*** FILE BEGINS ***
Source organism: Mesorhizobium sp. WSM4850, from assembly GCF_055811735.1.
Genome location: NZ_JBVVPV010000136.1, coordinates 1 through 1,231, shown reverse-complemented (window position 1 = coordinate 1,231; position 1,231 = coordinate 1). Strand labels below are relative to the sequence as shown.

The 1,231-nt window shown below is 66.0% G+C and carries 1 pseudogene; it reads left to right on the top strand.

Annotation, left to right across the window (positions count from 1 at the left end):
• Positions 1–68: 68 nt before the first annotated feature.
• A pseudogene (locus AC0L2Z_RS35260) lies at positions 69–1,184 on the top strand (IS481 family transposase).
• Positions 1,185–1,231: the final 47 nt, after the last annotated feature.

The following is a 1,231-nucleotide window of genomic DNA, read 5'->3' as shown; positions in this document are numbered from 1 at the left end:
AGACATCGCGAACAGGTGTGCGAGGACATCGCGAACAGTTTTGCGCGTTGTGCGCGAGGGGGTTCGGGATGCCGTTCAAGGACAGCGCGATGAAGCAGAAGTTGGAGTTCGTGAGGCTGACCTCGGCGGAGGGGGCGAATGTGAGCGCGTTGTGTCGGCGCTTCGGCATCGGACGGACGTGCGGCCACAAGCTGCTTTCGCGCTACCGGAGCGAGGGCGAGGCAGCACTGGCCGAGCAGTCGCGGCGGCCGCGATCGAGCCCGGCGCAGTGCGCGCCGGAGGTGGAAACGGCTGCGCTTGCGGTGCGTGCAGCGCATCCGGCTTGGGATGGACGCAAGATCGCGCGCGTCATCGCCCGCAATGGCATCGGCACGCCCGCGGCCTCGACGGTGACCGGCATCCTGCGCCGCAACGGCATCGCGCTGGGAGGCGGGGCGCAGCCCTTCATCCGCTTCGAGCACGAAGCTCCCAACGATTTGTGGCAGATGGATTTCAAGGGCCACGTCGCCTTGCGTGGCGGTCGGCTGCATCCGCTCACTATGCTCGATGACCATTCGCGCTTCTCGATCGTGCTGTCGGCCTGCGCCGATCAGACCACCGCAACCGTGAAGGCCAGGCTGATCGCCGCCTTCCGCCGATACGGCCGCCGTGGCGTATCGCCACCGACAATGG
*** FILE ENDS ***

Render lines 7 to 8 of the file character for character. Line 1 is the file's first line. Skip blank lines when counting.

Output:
• Positions 1,185–1,231: the final 47 nt, after the last annotated feature.

The following is a 1,231-nucleotide window of genomic DNA, read 5'->3' as shown; positions in this document are numbered from 1 at the left end: